This section provides an overview of the methods and tools that were developed for quality control of mtDNA datasets with respect to empop. More detailed information can be found in the respective publications.



  1. Need for Quality Control (QC)

A collaborative exercise showed that uniformity of mtDNA sequencing among different laboratories was not the case at this time and the following four main groups of errors were determined:


A conservative error-rate was calculated at 10.7% for a virtual database.

Theses results and earlier published concerns strongly emphasized the need for appropriate safety regulations when mtDNA profiles are compiled for database purposes in order to accomplish the high standard required for mtDNA databases that are used in the forensic context

For details see: Parson et al. (2004)



  1. Quality Control of population datasets using Quasi-median Networks

Next, a concept for mtDNA data generation, analysis, transfer and quality control that meets forensic standards was presented. Due to the complexity of mtDNA population data tables it is often difficult or even impossible to detect errors. Therefore, software based on quasi-median network analysis that visualizes mtDNA data tables highlighting sequencing, interpretation and transcription errors was introduced. This was made publicly available in the form of the EDNAP mtDNA Population Database, short EMPOP.

For details see: Parson and Dür (2007).


  1. Optimization of Quality Control using Quasi-median Networks


The complexity of the networks required a filtering of highly recurrent mutations prior to any analysis in order to simplify the data set. Haplogroup-specific filters were suggested and presented. Examples are shown on a West-Eurasian etalon data set containing more than 3500 control region sequences.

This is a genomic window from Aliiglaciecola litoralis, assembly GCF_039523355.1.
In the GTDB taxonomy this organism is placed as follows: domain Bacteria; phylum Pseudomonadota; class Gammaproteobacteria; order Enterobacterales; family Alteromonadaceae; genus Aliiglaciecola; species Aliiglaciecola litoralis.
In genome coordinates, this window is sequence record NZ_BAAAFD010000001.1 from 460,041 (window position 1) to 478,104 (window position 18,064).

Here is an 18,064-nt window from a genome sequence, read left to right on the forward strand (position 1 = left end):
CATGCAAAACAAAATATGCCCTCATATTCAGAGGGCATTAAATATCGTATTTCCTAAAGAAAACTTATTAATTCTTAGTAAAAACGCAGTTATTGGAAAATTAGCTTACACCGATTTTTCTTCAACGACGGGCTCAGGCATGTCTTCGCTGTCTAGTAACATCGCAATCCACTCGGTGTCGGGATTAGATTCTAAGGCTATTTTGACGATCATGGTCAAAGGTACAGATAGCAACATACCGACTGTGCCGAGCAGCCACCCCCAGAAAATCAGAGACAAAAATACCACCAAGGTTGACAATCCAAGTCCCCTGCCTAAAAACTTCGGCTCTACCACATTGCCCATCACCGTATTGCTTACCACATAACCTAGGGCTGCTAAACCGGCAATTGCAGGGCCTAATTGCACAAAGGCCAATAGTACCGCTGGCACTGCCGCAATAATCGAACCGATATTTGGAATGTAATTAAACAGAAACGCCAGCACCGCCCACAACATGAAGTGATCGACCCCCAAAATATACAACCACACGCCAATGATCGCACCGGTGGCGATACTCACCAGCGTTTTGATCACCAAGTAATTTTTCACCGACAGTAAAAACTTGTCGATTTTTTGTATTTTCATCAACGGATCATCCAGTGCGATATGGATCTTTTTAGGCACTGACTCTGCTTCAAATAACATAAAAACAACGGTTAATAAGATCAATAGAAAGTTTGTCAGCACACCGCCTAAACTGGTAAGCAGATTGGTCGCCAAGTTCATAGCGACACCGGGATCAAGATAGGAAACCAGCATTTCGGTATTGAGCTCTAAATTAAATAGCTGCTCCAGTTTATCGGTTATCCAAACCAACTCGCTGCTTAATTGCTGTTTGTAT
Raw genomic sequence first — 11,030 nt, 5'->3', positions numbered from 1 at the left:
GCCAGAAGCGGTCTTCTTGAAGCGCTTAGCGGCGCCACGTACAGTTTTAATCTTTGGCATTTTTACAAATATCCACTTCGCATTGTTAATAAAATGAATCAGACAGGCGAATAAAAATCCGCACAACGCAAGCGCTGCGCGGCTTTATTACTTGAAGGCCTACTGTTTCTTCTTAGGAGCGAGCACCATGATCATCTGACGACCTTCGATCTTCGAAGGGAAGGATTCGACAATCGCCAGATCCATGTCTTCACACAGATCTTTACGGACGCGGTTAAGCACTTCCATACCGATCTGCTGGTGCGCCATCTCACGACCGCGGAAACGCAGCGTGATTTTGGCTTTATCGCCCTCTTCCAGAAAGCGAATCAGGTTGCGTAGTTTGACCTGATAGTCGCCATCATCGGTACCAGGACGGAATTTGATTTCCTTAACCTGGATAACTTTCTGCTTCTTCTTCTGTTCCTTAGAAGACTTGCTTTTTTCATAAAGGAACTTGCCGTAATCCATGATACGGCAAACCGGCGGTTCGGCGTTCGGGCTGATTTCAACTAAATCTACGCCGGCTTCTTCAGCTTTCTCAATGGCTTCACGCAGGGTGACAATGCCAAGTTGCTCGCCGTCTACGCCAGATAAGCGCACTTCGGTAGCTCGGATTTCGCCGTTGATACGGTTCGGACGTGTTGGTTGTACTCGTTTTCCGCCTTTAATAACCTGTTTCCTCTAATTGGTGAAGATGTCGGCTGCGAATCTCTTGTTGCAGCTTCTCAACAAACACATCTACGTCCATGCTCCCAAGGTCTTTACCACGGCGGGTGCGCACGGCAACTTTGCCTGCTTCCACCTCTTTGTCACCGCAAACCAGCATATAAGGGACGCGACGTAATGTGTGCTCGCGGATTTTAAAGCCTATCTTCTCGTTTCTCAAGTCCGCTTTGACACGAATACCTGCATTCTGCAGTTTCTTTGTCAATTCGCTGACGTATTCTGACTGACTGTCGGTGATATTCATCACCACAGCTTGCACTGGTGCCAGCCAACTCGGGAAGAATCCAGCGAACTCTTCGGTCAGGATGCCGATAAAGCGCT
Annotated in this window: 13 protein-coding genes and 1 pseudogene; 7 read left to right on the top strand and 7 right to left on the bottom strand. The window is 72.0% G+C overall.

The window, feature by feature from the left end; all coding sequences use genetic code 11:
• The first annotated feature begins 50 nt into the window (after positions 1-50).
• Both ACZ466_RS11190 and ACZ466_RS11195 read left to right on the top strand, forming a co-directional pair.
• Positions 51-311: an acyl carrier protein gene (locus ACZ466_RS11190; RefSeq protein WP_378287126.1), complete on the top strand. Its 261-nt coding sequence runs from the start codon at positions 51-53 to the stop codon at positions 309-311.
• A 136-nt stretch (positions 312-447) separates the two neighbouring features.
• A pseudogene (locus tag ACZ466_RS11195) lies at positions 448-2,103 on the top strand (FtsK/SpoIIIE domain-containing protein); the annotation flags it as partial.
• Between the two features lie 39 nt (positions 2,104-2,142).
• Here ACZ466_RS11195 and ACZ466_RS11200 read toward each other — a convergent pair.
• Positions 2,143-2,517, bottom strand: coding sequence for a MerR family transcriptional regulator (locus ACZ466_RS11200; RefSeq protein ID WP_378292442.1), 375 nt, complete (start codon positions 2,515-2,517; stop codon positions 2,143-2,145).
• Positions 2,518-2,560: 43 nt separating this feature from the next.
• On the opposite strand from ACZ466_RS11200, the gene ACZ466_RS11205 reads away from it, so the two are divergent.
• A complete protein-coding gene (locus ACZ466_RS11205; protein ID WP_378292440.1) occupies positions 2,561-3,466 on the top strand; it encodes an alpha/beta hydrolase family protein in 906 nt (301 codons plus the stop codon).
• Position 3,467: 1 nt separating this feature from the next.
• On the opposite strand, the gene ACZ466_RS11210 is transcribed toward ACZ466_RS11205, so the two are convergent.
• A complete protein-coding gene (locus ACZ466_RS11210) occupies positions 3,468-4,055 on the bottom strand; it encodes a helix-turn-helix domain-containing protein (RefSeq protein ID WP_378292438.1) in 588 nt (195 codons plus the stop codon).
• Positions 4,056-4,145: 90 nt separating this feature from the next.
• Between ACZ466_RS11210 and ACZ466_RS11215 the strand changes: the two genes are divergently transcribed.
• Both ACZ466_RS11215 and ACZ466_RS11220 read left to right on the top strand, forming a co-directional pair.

For details see: Zimmermann et al. (2010)


  1. Alignment-free database searches for unbiased frequency estimates (SAM)


The nature of reporting mitotypes (difference coded) with the drawback of ambiguity further led to the development of a string-based search algorithm (SAM) that converts query and database sequences to position-free nucleotide strings and thus eliminates the possibility that identical sequences will be missed in a database query. Moreover, SAM provided additional flexibility to incorporate phylogenetic data, site-specific mutation rates, and other biologically relevant information that would refine the interpretation of mitochondrial DNA data.


For details see: Röck et al. (2010)


  1. Haplogrouping using a Maximum Likelihood approach (EMMA)


Another substantial factor for the QC of mitotypes is the assignment of haplogroups. By introducing EMMA, an approach that also considered private mutations was provided to the community. Especially the quality control of partial sequences could be improved hereby.

Moreover, haplogrouping is an important method for other disciplines as well.


For details see: Röck et al. (2013)


  1. Updated query engine for optimized database searches (SAM2)


With the knowledge gained through several years of quality control of submitted datasets, the basic search algorithm was updated to continue to comply the forensic needs.

Besides general code-optimization, the higlights can be summarized as follows:


Moreover, SAM2 is also capable of haplogroup estimation and therefore replaces EMMA.


For details see: Huber et al. (2018)